Donald Trump’s support is collapsing among conservatives. In the latest CBS poll, only 64 percent of self-described conservatives support the Republican nominee. In 2012, Mitt Romney won 82 percent of self-described conservatives. Twenty-one percent say they will vote for Clinton instead, a crossing of ideological and party lines that would have once seemed unimaginable.
Trump must know these lethal numbers. If so, that fact may explain his sudden discovery of the paramount importance of the Supreme Court. In Cedar Rapids, Iowa, on July 28, Trump warned conservatives: "If you really like Donald Trump, that's great, but if you don't, you have to vote for me anyway. You know why? Supreme Court judges, Supreme Court judges. Have no choice, sorry, sorry, sorry. You have no choice.”
Some conservative commentators, notably broadcaster Hugh Hewitt, have endorsed this claim:
If Hillary Clinton wins, the Left gavels in a solid, lasting, perhaps even permanent majority on the Supreme Court. Every political issue has a theoretical path to SCOTUS, and only self-imposed judicial restraint has checked the Court's appetite and reach for two centuries.
For that reason, among others, Hewitt concludes: “Of course I’m voting for Donald Trump.”
Yet Trump’s supposed commitment to appointing conservative judges is still not reason to support him—and here’s why:
1) It’s a Trump commitment, and Trump commitments are notoriously worthless. The only thing you can be sure you get with Trump is … Trump himself. Every other offer is subject to cancellation without notice.
2) Trump’s lack of understanding and interest in constitutional issues is notorious. This is the man who imagines there are 12 articles in the Constitution, and who believes that generals must obey any order from the commander-in-chief whether it is lawful or not. He wouldn’t be able to identify the next Antonin Scalia if a reincarnation of the great conservative justice were to sing opera in front of him.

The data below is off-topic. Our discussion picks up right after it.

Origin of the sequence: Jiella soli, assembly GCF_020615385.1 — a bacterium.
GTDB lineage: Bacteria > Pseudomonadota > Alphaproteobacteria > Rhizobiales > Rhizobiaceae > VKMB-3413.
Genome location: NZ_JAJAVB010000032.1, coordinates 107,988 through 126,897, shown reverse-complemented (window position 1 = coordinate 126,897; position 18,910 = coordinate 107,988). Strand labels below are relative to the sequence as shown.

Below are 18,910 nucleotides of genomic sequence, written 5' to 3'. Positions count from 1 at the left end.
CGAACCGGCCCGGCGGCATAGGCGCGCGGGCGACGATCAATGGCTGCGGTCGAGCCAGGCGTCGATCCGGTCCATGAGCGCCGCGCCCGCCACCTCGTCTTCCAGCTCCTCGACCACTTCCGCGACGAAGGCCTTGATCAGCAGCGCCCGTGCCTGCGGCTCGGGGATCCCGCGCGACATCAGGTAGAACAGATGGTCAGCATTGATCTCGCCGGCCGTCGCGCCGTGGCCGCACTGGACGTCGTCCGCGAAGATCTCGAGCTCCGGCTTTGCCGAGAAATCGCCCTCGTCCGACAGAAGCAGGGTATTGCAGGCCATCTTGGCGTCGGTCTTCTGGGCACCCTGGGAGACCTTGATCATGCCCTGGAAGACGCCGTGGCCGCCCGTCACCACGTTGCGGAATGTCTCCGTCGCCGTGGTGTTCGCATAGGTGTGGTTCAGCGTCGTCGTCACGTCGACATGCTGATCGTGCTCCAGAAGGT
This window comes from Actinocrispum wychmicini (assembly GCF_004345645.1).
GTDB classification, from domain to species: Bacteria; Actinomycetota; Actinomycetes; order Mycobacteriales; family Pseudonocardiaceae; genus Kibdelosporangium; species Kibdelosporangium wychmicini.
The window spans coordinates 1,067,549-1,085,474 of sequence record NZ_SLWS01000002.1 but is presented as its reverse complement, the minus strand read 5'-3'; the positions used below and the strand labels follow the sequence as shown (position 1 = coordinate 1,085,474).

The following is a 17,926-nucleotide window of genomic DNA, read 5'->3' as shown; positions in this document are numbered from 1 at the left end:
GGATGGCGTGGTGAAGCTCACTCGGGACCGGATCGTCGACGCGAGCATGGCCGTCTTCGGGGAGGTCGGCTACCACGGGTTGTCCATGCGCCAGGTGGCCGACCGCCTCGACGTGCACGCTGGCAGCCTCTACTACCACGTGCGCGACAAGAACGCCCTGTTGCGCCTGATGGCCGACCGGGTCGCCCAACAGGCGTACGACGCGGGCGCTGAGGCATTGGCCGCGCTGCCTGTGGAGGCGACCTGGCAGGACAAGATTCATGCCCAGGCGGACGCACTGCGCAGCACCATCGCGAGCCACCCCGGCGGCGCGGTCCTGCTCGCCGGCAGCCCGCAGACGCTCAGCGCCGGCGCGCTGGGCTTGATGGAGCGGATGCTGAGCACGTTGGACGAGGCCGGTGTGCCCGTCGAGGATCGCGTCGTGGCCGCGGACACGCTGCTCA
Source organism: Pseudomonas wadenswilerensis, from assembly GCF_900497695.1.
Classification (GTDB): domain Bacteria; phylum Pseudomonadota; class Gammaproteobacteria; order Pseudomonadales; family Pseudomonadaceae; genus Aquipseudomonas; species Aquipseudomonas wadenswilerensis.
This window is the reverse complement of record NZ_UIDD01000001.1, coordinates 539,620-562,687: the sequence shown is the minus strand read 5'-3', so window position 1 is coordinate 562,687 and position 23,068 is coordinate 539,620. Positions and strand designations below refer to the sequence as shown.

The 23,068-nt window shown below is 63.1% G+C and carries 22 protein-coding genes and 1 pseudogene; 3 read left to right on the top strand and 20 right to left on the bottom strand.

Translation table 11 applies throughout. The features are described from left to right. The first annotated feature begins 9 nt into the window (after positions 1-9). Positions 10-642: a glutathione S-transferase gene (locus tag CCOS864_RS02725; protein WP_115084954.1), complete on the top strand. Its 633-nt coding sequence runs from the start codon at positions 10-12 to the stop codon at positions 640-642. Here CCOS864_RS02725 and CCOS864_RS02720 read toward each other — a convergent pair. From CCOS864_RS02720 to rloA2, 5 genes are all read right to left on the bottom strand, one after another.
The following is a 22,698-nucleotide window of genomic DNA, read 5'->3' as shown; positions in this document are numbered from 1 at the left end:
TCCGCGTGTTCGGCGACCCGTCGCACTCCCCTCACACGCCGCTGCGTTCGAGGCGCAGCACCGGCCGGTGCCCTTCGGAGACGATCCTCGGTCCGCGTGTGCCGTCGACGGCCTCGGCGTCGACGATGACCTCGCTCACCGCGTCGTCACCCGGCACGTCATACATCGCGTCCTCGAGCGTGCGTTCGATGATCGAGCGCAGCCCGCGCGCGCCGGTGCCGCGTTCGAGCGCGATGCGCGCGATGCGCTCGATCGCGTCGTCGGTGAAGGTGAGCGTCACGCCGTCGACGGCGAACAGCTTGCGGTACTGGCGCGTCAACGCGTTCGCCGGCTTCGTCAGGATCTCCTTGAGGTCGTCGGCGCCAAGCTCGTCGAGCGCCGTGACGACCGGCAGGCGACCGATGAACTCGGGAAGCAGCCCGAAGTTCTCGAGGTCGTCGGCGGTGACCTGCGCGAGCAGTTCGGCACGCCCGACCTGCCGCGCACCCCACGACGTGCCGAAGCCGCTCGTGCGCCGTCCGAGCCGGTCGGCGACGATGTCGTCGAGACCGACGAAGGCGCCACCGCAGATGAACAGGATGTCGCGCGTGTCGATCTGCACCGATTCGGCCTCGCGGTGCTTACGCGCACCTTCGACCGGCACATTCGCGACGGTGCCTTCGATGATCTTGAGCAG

3) President Trump’s judicial selections will therefore be driven not by him personally, but by his White House staff. Yet we’ve all seen the kind of people Trump surrounds himself with: incompetent at best, thuggish at worst. Trump chose the reality-TV star Omarosa to direct his outreach to African Americans. Who’s he going to put in charge of judicial selection?
4) Although Donald Trump cares little about constitutional norms, he cares a lot about getting his own way. When the judge in the Trump University case failed to comply on a legal point personally of concern to Trump, Trump erupted with allegations of ethnic bias: “We are building a wall. He's a Mexican. We're building a wall between here and Mexico.” If Donald Trump ever gains the power to nominate a justice of the Supreme Court, what he will seek will not be conservatism. It will be pliability on whatever issue is preoccupying Trump at that particular moment.
5) The relationship between Trump and the Republican leadership in Congress has already deteriorated. If he somehow can win the presidency, it will deteriorate further, as congressional Republicans try to impose their agenda on him—and Trump in turn tries to dominate them. Isn’t it more likely that President Trump will choose his judicial nominees to spite Paul Ryan and Mitch McConnell than to please them?
6) Choosing judges is among the very most important things a president does, but not in fact necessarily the most important. Questions of war and peace—and fundamental economic management—matter at least as much, if not more. If Donald Trump stumbles into a war with Russia because he tempted them to attack NATO ally Poland … nobody will be consoled that his Supreme Court nominees were solid on federalism.
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